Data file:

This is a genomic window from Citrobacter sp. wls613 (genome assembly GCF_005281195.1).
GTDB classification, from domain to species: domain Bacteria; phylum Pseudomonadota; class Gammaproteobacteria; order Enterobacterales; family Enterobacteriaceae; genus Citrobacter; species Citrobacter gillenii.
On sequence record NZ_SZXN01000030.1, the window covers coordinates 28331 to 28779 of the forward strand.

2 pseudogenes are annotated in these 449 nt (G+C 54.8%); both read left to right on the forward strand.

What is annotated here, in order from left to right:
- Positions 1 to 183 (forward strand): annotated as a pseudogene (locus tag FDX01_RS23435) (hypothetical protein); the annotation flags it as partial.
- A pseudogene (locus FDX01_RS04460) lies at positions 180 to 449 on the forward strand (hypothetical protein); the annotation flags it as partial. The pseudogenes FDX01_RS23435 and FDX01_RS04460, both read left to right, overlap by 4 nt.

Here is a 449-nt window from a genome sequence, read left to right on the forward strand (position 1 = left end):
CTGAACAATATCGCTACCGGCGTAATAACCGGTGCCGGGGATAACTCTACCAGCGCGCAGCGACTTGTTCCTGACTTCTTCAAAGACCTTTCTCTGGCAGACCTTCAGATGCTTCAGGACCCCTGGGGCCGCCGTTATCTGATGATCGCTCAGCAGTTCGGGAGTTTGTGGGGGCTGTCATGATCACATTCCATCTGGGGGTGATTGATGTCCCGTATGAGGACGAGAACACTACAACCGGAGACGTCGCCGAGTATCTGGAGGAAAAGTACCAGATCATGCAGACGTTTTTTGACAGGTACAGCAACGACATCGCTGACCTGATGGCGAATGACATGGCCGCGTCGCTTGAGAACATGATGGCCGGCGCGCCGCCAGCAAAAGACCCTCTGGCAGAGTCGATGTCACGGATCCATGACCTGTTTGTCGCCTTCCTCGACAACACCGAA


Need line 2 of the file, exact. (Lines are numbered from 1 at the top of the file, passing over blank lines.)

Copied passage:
GTDB classification, from domain to species: domain Bacteria; phylum Pseudomonadota; class Gammaproteobacteria; order Enterobacterales; family Enterobacteriaceae; genus Citrobacter; species Citrobacter gillenii.